Polymer-Free Drug-Coated Stent Superior to Bare-Metal Stent in High-Risk Bleeding Patients

October 14, 2015

SAN FRANCISCO, CA — Patients at high risk for bleeding following PCI treated with a novel drug-coated polymer-free stent (BioFreedom, Biosensors) had significantly better safety and efficacy results when compared with patients treated with a similar bare-metal stent[1].

In the LEADERS-FREE trial, presented at the late-breaking clinical-trials session at TCT 2015 by Dr Philip Urban (La Tour Hospital, Geneva, Switzerland), patients treated with both stents received just 1 month of dual antiplatelet therapy (DAPT).

The primary safety end point—a composite of cardiac death, MI, or stent thrombosis—occurred in 9.4% of patients treated with the BioFreedom stent and 12.9% of patients treated with a bare-metal stent, a difference that was statistically significant (P=0.005 for superiority).

Speaking with the media, Urban made no bones about how much of an impact he expects the findings to have on physicians who treat patients at high risk for bleeding. "I hope this stent will change practice as soon as next week, and people will start using it in these patients on a regular basis," he said.

The LEADERS-FREE study was published in the New England Journal of Medicine to coincide with the late-breaking clinical-trials session.

Growing Patient Population

Dr Philip Urban

Patients in the LEADERS-FREE study were selected based on their high risk for bleeding events, a group that is typically excluded from clinical trials. On average, patients were older, with a mean age of 76 years, and had significantly more comorbidities, including kidney failure, cancer, need for major surgery, or anticoagulation.

In total, the LEADERS-FREE investigators enrolled 2466 patients to a bare-metal stent (Gazelle, Biosensors) or to the polymer-free BioFreedom stent. The investigational stent—which is approved in Europe—is a drug-coated stent with umirolimus (also known as biolimus A9) coated directed onto the abluminal metal surface of the device. The stent transfers the umirolimus, which is an extremely lipophilic sirolimus analog, into the vessel wall over a period of 30 days.

The absence of a polymer and drug carrier is meant to eliminate the risk of late thrombotic events in patients who are not capable of taking DAPT for 6 or 12 months, as recommended by the US and European guidelines.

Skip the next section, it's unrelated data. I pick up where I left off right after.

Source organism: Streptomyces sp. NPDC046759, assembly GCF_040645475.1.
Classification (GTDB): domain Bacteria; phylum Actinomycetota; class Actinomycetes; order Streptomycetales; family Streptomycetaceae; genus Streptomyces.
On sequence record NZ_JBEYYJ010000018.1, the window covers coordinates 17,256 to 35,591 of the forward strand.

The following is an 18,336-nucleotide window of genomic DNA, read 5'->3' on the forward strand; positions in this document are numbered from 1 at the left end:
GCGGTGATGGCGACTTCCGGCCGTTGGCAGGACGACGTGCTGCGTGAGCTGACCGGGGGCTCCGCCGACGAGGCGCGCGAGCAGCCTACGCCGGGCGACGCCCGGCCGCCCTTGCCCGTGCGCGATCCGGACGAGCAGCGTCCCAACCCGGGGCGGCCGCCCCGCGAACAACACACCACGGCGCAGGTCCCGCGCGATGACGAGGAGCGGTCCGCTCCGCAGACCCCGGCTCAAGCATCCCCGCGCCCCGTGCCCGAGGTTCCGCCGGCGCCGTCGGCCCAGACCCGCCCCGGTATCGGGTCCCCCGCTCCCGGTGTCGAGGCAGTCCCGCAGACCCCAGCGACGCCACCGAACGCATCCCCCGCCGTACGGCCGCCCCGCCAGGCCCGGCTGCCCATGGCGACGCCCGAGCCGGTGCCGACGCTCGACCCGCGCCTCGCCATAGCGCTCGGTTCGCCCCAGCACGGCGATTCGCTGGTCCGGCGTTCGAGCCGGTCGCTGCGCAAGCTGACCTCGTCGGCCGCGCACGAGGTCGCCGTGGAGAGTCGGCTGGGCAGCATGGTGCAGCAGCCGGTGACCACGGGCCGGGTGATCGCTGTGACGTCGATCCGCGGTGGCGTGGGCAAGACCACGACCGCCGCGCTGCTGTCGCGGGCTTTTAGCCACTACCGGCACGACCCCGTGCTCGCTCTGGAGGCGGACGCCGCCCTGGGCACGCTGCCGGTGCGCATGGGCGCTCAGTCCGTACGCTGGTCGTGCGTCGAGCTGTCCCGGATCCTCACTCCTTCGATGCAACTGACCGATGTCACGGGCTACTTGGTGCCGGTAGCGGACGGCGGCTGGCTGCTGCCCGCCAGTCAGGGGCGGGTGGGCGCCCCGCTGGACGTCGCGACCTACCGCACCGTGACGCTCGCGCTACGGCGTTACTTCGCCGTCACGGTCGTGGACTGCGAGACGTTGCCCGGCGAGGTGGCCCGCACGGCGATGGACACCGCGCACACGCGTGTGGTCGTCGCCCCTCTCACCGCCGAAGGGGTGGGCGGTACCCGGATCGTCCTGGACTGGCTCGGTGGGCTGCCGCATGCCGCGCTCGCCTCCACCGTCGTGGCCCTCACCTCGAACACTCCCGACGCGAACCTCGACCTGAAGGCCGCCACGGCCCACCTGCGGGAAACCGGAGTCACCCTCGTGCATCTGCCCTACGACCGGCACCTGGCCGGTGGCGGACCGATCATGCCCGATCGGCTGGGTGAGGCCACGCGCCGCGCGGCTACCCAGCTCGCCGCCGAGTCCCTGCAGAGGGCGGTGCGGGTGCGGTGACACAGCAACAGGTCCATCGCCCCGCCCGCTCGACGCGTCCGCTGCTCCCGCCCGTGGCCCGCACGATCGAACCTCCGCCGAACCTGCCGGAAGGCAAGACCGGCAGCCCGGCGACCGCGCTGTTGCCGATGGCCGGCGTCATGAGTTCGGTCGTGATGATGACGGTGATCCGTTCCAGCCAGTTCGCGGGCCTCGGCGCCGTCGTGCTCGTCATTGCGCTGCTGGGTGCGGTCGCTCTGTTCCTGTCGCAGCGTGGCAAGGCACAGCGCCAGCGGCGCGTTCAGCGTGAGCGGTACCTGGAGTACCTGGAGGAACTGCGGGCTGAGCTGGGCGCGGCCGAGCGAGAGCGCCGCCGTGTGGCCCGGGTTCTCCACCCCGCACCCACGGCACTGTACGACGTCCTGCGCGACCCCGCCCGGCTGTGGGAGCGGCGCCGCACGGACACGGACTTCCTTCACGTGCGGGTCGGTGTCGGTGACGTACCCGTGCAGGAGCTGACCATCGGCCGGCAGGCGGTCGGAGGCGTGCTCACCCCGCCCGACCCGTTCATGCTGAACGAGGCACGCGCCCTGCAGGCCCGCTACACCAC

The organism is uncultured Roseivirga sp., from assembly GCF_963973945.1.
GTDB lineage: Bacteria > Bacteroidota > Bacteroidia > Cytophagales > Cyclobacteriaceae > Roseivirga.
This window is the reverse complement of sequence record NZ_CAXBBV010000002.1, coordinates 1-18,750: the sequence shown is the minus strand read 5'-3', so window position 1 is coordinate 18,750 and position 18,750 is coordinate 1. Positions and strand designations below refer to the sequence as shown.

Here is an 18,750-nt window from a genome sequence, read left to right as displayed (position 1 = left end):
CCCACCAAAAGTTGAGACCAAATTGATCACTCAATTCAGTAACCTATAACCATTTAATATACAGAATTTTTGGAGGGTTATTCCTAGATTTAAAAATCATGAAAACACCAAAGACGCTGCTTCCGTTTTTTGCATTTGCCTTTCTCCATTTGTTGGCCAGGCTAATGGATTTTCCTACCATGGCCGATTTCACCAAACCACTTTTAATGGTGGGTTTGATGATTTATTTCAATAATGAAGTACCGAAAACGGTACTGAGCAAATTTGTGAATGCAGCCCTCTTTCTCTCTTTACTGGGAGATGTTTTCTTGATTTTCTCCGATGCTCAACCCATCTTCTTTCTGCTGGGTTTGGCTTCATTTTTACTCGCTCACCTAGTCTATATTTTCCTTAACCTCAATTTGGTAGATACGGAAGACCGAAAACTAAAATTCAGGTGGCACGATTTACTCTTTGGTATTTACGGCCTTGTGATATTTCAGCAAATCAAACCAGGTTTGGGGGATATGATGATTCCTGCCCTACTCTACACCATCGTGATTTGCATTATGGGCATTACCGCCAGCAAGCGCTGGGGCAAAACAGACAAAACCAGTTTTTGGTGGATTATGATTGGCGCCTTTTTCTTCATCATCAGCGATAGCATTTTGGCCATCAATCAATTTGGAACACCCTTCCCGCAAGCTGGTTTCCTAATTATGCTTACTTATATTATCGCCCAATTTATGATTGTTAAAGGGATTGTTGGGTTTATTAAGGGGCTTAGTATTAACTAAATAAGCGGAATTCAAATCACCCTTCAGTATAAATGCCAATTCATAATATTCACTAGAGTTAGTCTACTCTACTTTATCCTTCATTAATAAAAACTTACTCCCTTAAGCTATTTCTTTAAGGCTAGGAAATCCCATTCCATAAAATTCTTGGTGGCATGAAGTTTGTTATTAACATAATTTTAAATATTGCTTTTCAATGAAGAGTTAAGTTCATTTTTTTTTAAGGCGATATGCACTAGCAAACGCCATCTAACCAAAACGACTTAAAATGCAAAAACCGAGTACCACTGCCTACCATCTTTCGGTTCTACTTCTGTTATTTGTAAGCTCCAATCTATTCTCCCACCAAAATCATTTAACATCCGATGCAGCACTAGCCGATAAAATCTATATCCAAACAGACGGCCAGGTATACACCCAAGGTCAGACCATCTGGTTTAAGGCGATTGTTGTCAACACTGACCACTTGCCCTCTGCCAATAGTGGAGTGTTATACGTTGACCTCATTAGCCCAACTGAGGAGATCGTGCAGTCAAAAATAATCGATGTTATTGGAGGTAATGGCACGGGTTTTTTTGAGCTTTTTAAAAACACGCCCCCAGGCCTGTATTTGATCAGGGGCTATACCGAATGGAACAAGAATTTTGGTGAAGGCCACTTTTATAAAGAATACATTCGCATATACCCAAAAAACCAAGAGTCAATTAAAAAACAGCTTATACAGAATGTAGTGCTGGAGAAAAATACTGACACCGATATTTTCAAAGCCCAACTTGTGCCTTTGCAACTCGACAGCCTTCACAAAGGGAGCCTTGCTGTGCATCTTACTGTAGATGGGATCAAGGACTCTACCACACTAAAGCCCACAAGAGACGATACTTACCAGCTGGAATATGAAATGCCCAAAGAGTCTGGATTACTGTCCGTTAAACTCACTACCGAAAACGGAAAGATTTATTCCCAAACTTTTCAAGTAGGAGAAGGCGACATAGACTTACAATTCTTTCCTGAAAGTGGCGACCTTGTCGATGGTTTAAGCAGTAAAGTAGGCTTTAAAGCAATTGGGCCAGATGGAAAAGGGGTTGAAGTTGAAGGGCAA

Patients eligible for the study had coronary artery disease with a clinical indication for PCI. Speaking with the media, Urban said the clinical guidelines for treating these high-risk bleeding patients aren't entirely precise, with physicians recommended to use either a bare-metal stent with 1 month of DAPT or to use a second-generation drug-eluting stent with shortened 3-month course of DAPT.

Regarding the primary safety end point, the investigators report that use of BioFreedom stent reduced the risk of cardiac death, MI, or stent thrombosis by 29% compared with the bare-metal stent. The reduction was driven by a statistically significant 32% reduction in MI. Regarding efficacy, there was also a statistically significant reduction in clinically driven target lesion revascularization (TLR) with the polymer-free drug-coated stent, with investigators reporting a 50% reduction in TLR with the new stent.

To heartwire from Medscape, Urban said the difference in MI between the two stents was most notable on PCI-related MIs associated with restenosis (type 4C using the third universal definition of MI). There was also a difference in the rate of the so-called spontaneous MIs, although Urban noted that given the age and comorbidities of the patients, spontaneous MIs were likely labeled as such because they did not make it to the catheterization laboratory.

Primary and Secondary End points

End point BioFreedom, n=1221 (%) Bare-metal stent, n=1211(%) P
Cardiac death, MI, or stent thrombosis (primary safety end point) 9.4 12.9 0.005
Clinically driven target lesion revascularization (primary efficacy end point) 5.1 9.8 <0.001
Cardiac death 4.2 5.3 0.20
MI 6.1 8.9 0.01
Probable or definite stent thrombosis 2.0 2.2 0.75

Urban noted that high-risk bleeding patients represent a rapidly growing population. In LEADERS-FREE, 64% of patients were classified as high risk for bleeding based on their age, with age 75 years used as the cutoff to identify patients. While the exact number of patients who might be considered high risk for bleeding ranges, Urban said 15% to 20% appear to fall into the high-risk category.

"Talking to some colleagues from Japan the other day, they thought there'd be a lot more than that because they have a larger elderly population," said Urban. "And the baby boomers—and I'm one of them, unfortunately—we're gradually reaching this age, so the number will increase. So say 15% to 20% and growing."

Dr David Cohen (Mid America Heart Institute, Kansas City, MO), who was not affiliated with the trial, said the number of patients at high risk for bleeding could be as high as 40%. Dr Ori Ben-Yehuda (University of California, San Diego) pointed out that bleeding is associated with mortality and that there is a correlation between the risk of bleeding and cardiovascular/ischemic events.

"Our sickest patients are in a quandary," said Ben-Yehuda.

Speaking with the media, Dr Marco Valgimigli (Swiss Cardiovascular Center, Bern, Switzerland) said the data challenge the conventional treatment of using a bare-metal stent in these high-risk patient populations. Although the BioFreedom stent is not available in the US, it has been available in Europe since January 2013.

"It's a good stent," Valgimigli told heartwire . "It's associated with a slightly higher late loss than other contemporary drug-eluting stents." The bottom line, he added, is that if a physician decides that a 30-day course of DAPT is required, then this is a stent that would do the job.


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